SANTA CRUZ (California) SENTINEL

August 6, 2017

 

Santa Cruz County advocates decry farm worker housing rule over effects on children

By Nicholas Ibarra

 

WATSONVILLE, CALIF. --- The daughter of two migrant farm workers, as a child Jasmin Fernandez spent half of each year attending school in Santa Cruz County, and half in Michoacan, Mexico.

“I had to struggle really, really hard for decent grades,” said Fernandez, 24, a psychology major at Sacramento State. “Both of my brothers got really terrible grades through no fault of their own, but because their housing situation was so unstable. We had to be constantly changing countries, schools, friendships.”

Fernandez, who spent half the year living in the state-subsidized Buena Vista Migrant Center in Watsonville, considers herself lucky.

After spending her senior year uninterrupted, living with relatives, Fernandez was able to graduate high school. Almost no one else from the Buena Vista center does.

More than 90 percent of the children of migrant farm workers drop out of high school, and those familiar with the Buena Vista Migrant center say there the rates are still worse.

“I’ve been going there for twenty years and I’ve never heard of a graduation other than of kids who are sent away,” said Ann Lopez, director of the nonprofit Center for Farmworker Families. “Not one.”

 

50 MILE RULE

Fernandez’s family didn’t leave their Watsonville housing each year by choice. The housing is only open during harvest season — May through November — and a state regulation known as the “50 mile rule” requires that residents move their families at least 50 miles away for three months or more during the off season.

The rule is in place to ensure that the state subsidized housing built for migrant farm workers was occupied by those who are “truly migrant families,” said Evan Gerberding, a spokeswoman for the California Department of Housing and Community Development, in a statement.

But advocates claim that while that criteria may have made sense decades ago when many more migrant workers were single men, it now stands in the way of the education of the 500 school-age children now living in 14 migrant housing centers throughout the state.

And when the Center for Farmworker Families surveyed residents at four migrant housing centers throughout the state, including the Buena Vista Center, 97 percent of respondents said they believed their children would do better in school were the 50 mile rule not in effect.

 

UNCLEAR HISTORY

The origins of the 50 mile rule are unclear.

None of the other states with migrant housing programs use the 50-mile rule as a requirement, according to Harry Snyder, an attorney and UC Berkeley lecturer who has joined the effort to change the regulation.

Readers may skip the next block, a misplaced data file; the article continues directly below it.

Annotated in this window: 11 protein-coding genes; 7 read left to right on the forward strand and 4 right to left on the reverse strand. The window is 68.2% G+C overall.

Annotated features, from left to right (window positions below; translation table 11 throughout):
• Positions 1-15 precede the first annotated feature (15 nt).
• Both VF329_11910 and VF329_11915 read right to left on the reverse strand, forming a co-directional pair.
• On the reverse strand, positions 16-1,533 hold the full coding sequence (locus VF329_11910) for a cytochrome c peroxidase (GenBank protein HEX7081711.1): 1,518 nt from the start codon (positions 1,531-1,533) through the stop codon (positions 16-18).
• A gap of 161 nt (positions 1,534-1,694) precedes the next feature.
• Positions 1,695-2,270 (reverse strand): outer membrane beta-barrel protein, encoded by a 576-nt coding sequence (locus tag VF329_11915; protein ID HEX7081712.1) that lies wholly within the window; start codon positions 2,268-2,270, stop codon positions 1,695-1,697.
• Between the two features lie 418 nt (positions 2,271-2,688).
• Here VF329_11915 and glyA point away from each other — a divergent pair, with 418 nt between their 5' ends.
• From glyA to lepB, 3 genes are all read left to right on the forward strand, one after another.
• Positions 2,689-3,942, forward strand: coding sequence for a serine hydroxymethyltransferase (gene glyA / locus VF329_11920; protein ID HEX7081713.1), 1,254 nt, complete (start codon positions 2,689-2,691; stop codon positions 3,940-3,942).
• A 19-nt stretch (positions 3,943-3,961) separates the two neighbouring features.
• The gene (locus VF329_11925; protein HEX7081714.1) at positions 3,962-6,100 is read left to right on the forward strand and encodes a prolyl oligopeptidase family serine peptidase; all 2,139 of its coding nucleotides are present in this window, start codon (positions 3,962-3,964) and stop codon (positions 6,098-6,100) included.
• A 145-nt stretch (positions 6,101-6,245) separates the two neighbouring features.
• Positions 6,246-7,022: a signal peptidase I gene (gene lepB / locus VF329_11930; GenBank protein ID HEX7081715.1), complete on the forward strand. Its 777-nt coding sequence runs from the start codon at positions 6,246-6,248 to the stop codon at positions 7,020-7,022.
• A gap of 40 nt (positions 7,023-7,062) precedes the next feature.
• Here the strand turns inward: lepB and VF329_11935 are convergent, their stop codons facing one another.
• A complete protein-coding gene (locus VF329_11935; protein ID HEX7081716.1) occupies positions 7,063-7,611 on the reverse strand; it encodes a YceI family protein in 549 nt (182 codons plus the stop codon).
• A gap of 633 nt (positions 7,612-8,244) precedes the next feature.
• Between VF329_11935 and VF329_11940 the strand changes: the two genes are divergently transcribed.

Gerberding said in a statement that her understanding is the state agency inherited the definition of a migrant farm worker from the Employment Development Department.

But advocates’ records act requests into its origins came up empty, according to Snyder and Lopez.

“There may have been a process, but it has been lost,” Snyder said.

 

ADVOCATES’ EFFORTS

On July 21, the Department of Housing and Community Development rejected a petition filed by the Center for Farmworker Families and a coalition of individuals and other groups that called for an exception to the 50 mile rule for families with school-age children.

In its rejection, the agency stated it is continuing to “receive and review stakeholder input” and that it is considering “legislative recourses” that “would have an inadvertent, but potentially positive impact on school-age children residing within the centers.”

Gerberding did not directly answer a question seeking clarification on what the agency is considering and was unavailable for further comment.

On Wednesday, Snyder filed a petition calling for a reconsideration.

Advocates say that because the 50 mile rule is not a law but the agency’s own regulation, it could be changed without legislation, which Gerberding confirmed, adding that the process would take 1-2 years.

At minimum, advocates say, the state should enact a waiver program for families with school age children who wish to keep their children in the same school during the off season.

“I think parents have a right to know their children can complete a year at the same school,” Lopez said. “It’s not working the other way.”

Previous efforts to question the rule were similarly unsuccessful, said Lauren Ornelas, Executive Director of the Food Empowerment Project, which joined the petition.

“It felt like they were stonewalling the issue,” Ornelas said. “After meeting after meeting, it was like ‘Where is the progress here?’ Nothing is happening.”

 

SPLIT SCHOOLING

Being forced to split her school year between Mexico and U.S. was “traumatizing,” Fernandez said.

“In both educational systems we were considered dumb because in Mexico we had an accent, in the U.S. we had an accent,” she said. “In both educational systems we struggled.”

She said she observed as other students from the migrant centers “fell through the cracks,” with many of the boys turning to drugs and gangs and the girls often becoming farm workers themselves or marrying at an early age.

Fernandez credits her own success to tendency toward shyness, an early infatuation with books and her parents’ push toward education.

“My mom always said that my education would be the only means of me escaping her doomed future — to work in the farms as a strawberry picker for the rest of her life,” Fernandez said.

She plans to apply to a graduate program in psychology and work toward a doctorate degree after which she hopes to conduct research on social justice.

“I do know that the odds are against me again, given that I have so many identities that are oppressed in this society,” Fernandez said. “But I’m still going to give it my best.”